Fake alcohol is the future for all the fun and none of the headaches
EC: Alcosynth, a Hangover-Free Alcohol, Could Change Brunch Forever
Credit: Photo by Flickr user Alex Savard

The worst part about a weekend spent with bottomless breakfast mimosas is the head-pounding brunch hangover you get around 3 p.m. But one scientist might have a hangover cure that actually works, whether your vice was a Bloody Mary or just a night of Keystone Lights. David Nutt, a British psychiatrist and neuropsychopharmacologist (i.e. a doctor that looks at the connections between the brain, the body, and pharmaceuticals), came up with Alcosynth, a hangover-free alcohol that is currently undergoing testing before it can end up in your favorite Bellini or Irish coffee. But if it's successful, you could soon be day-drinking with near impunity. Well, except for people judging your life choices.

The Alcosynth hangover-free alcohol research looked into chemical compounds that were commonly associated with catching a buzz. Nutt then isolated these compounds, eschewing those that lead to nasty hangovers from drinking. Explaining how Alcosynth could allow people to drink without a hangover, he said "We know where the good effects of alcohol are mediated in the brain, and can mimic them. And by not touching the bad areas, we don't have the bad effects." So now, due to the wonders of science, we can make terrible choices with at least one less repercussion. Neat!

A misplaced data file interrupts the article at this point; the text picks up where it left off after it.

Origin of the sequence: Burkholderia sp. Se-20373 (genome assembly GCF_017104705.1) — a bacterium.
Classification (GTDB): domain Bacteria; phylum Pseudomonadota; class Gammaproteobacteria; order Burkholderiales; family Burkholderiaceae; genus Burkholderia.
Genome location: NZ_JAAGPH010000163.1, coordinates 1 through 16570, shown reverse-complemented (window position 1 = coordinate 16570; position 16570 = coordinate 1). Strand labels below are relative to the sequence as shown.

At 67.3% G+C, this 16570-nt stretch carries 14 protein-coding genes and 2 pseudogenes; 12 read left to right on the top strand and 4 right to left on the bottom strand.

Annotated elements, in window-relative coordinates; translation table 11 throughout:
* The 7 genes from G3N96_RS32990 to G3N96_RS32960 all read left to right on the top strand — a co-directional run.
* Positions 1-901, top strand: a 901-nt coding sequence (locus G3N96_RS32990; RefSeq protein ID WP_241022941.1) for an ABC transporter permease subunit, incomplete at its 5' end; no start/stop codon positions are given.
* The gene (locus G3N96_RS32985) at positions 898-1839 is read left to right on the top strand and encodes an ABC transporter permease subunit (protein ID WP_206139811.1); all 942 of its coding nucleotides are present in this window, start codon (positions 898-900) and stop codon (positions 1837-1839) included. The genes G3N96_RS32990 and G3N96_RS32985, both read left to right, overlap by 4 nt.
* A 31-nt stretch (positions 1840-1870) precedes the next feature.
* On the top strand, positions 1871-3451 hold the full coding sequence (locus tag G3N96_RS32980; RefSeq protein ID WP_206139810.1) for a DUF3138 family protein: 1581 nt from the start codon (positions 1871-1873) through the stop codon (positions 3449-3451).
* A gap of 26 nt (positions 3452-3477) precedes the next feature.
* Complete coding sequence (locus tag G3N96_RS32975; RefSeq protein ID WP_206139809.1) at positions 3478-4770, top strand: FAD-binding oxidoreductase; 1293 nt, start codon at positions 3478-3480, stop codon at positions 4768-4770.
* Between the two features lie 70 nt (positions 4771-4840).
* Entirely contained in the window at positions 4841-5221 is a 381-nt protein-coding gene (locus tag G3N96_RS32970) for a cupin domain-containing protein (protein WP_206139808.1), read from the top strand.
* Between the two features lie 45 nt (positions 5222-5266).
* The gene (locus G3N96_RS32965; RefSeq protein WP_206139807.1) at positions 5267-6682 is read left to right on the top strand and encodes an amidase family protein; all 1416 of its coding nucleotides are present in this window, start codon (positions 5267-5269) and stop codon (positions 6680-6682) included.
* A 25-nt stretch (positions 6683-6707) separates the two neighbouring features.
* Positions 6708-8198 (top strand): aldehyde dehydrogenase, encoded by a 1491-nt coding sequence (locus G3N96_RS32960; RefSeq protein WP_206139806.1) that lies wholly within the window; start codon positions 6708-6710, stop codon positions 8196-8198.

The first recipes for Alcosynth's hangover-free alcohol used a drug type known as benzodiazepines—the same class of drugs from which Valium, Ativan, and Xanax are classified. But according to Nutt, the newest iteration of Alcosynth doesn't use benzos to chill people out. Which is maybe a good thing, because alcohol and Xanax do not mix, so you'd be barred from drinking that 21 year old Macallan if your mug of Alcosynth Tom Collins didn't quite take you there. The recipe is a closely guarded secret for the time being, which makes the prospect of putting random drugs in your body to avoid a hangover a fairly unattractive option. But the good thing about Alcosynth is that it produces a mild feeling of intoxication, rather than complete drunkenness.

Nutt's been hard at work on Alcosynth for years now—the first version came as a pill, but he's aiming toward liquid versions this time around. So expect to have Alcosynth at the ready one day in the future as you put together your ultimate bloody Mary bar. Or, you know, just have it on its own for a liquid breakfast.